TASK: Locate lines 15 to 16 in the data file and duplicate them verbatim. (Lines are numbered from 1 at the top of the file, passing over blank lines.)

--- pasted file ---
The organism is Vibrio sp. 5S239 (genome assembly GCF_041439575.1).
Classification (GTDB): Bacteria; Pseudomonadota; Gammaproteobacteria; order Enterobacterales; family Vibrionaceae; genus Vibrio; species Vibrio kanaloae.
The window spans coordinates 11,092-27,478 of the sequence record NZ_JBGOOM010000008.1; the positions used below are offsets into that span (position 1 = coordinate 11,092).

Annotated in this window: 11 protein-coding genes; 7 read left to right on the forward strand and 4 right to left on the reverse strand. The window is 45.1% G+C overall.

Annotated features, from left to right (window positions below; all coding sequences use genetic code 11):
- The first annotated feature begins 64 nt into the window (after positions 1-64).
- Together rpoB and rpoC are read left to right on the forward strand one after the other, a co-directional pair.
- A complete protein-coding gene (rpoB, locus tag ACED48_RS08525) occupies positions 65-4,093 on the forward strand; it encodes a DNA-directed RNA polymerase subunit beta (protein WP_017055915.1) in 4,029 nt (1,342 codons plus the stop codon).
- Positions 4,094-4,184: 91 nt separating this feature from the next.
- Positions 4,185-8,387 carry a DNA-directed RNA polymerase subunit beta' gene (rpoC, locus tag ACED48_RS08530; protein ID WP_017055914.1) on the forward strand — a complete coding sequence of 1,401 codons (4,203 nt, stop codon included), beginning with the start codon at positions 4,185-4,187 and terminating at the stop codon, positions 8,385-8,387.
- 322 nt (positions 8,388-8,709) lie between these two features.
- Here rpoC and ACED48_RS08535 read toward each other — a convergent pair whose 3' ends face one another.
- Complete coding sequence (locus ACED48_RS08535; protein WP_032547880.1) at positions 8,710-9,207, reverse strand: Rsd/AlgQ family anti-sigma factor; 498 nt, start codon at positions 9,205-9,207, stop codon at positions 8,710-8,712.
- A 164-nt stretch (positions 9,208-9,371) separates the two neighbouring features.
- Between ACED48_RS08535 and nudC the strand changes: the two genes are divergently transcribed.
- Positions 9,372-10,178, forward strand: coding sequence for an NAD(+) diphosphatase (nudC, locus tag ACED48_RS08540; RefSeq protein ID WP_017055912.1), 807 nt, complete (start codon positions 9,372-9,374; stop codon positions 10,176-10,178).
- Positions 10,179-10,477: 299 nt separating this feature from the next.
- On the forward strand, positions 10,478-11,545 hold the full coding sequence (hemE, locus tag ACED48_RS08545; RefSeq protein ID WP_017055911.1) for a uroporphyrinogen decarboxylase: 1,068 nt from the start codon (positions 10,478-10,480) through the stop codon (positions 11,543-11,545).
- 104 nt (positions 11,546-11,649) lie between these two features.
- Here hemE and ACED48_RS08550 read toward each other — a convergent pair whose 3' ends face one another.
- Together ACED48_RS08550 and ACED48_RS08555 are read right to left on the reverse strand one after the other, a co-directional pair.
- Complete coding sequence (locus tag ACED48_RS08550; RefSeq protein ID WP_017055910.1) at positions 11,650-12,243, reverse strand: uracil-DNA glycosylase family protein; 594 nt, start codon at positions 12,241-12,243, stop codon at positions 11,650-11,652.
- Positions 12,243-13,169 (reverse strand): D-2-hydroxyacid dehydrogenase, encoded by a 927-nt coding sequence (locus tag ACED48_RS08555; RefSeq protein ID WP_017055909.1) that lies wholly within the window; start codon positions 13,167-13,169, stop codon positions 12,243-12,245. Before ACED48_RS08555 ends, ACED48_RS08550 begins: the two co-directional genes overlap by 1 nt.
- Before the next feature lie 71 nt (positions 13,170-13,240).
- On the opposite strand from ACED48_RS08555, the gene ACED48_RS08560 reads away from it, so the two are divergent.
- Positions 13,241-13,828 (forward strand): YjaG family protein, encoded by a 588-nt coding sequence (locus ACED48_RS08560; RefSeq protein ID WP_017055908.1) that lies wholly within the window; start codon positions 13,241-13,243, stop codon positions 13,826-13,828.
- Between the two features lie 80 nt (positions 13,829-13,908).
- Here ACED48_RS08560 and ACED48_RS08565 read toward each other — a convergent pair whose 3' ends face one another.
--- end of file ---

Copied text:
- Between ACED48_RS08535 and nudC the strand changes: the two genes are divergently transcribed.
- Positions 9,372-10,178, forward strand: coding sequence for an NAD(+) diphosphatase (nudC, locus tag ACED48_RS08540; RefSeq protein ID WP_017055912.1), 807 nt, complete (start codon positions 9,372-9,374; stop codon positions 10,176-10,178).